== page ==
Gyokuro is a type of shaded green tea from Japan. It differs from the standard sencha by being grown under the shade rather than the full sun, and from kabusecha by being grown under the shade for ~three, rather than ~one, week. It is one of the highest grades of Japanese green tea.
The Uji district is the oldest gyokuro-producing region in Japan. So, of course, we sourced this Ocha no Kanbayashi Kami Gyokuro when we visited the shop in Uji during our 2015 Japan trip. We’d sampled their highest grade (¥10,800 or ~$135 per 100g), which you can eat dry, before settling for this more affordable kami gyokuro. To enjoy the freshest taste, the leaves should be used within 2 weeks of opening the package and 4 months of purchase.
Japanese green tea differs from Chinese green tea as the leaves are first steamed (rather than roasted) for between 15 – 20 seconds to prevent oxidization and then rolled, shaped, and dried to create the customary thin cylindrical shape of the tea. This method of steaming results in Japanese green tea having a more vegetal or grassy flavour.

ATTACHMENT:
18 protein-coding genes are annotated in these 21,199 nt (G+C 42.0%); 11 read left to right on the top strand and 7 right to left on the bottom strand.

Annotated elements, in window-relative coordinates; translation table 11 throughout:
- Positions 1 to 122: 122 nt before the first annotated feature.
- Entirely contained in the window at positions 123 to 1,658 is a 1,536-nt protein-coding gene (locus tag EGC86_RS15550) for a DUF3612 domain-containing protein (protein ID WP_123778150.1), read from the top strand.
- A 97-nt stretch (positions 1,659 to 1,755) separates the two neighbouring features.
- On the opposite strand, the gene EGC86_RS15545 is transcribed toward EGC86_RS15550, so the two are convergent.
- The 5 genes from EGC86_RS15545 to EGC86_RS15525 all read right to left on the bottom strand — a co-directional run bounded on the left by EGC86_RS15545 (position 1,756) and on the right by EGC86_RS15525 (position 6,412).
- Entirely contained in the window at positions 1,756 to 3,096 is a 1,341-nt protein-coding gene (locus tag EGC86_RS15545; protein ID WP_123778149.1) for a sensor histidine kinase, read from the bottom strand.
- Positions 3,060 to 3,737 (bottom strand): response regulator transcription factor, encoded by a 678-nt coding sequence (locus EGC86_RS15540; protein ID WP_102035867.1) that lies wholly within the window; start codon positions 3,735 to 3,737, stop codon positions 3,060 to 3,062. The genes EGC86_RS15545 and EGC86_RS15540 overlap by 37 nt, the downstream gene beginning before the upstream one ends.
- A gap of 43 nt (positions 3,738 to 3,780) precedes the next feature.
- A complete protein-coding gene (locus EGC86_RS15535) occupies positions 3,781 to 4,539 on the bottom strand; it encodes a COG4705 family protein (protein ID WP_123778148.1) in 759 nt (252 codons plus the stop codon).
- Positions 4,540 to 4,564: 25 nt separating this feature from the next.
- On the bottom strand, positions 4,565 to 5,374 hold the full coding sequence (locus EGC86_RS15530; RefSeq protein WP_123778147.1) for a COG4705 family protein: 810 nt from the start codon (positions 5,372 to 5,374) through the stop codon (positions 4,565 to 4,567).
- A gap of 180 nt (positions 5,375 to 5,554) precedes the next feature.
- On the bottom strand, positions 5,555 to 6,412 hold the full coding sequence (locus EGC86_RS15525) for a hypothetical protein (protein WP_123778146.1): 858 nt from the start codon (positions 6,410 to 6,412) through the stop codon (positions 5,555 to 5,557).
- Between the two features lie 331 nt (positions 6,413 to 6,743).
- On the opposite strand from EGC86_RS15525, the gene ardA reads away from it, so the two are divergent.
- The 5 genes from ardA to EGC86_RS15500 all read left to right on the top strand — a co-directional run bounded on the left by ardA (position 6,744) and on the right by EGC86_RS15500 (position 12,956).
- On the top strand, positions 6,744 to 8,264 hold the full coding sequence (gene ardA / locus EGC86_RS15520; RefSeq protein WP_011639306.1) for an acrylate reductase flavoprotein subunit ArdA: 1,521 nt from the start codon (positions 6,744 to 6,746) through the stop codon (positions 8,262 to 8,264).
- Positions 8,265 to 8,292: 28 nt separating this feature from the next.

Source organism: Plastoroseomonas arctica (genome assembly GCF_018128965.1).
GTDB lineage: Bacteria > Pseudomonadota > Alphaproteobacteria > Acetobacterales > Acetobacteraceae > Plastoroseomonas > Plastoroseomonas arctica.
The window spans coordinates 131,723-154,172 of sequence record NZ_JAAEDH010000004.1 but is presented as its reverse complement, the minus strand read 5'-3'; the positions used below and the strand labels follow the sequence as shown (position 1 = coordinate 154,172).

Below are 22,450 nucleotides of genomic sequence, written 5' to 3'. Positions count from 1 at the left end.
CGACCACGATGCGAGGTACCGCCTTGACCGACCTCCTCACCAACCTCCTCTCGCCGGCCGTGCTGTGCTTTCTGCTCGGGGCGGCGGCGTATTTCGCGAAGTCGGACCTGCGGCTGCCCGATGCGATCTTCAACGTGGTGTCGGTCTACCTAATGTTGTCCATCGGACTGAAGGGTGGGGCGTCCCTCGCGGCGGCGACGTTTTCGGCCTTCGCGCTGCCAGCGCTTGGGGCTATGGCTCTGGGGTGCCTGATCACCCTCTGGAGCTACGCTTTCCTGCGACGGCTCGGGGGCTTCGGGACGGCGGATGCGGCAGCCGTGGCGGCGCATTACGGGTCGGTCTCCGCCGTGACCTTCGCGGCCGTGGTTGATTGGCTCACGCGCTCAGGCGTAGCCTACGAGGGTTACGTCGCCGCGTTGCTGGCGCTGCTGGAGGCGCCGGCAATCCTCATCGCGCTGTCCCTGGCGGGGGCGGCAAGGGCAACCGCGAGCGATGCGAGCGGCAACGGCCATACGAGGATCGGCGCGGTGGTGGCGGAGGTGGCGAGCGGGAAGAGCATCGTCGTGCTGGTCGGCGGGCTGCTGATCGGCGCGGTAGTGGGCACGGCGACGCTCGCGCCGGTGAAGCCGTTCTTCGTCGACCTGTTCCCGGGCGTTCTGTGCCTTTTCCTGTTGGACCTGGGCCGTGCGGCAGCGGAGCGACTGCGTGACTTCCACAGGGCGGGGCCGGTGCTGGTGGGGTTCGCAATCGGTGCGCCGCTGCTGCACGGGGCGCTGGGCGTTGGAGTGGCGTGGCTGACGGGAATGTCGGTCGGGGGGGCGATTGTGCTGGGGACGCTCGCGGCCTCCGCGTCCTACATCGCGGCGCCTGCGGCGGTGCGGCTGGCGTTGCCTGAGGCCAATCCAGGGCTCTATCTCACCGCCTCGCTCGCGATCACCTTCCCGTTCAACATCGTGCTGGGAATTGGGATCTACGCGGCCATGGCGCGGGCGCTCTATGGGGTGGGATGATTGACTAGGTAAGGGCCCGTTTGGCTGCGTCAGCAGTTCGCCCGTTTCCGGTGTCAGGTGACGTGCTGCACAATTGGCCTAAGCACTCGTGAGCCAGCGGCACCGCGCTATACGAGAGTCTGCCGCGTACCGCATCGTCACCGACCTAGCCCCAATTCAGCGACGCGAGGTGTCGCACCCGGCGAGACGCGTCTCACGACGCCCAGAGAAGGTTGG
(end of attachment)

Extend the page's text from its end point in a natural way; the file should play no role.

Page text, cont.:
While many teas are served hot and consumed to quench thirst, gyokuro is infused at 50 – 60°C and meant to be savoured and not rushed. It uses twice the amount of leaf (1 g/30 ml) used for sencha. The first infusion is steeped at a comfortable 50 – 60°C for 90 seconds until the tea leaves begin to unfurl with great care taken not to agitate the tea leaves. This first infusion awakens the leaves, so subsequent infusions (up to 4 – 5) are for 60 seconds in water ~5°C warmer than each previous.
The name gyokuro translates as ‘jade dew’ in Japanese and refers to the pale green colour of the infusion. Being rich in theanine, the gyokuro is high in umami flavours with a full-bodied mellow sweetness and slightly viscous nature. It’s a deliciously brothy flavour akin to dashi that yields to a slightly astringent sweet finish (like unripe stonefruit).
This umami is strongest in the first infusion (and increases with the quality of the gyokuro). With the leaves awakened, the second infusion yields a more astringent flavour and viscous consistency, which clears gradually to a greener flavour and clearer consistency by the third and fourth infusions.
Of the four infusions, the first and the third are my favourite — the first is packed with unami flavour, which is lost by the fourth but lingers in the third without the astringency and leafiness of the second.
This bag of Kami Gyokuro by Ocha no Kanbayashi contained 100 g. The originated in Japan and was purchased in Uji, Kyoto, Japan in 2015.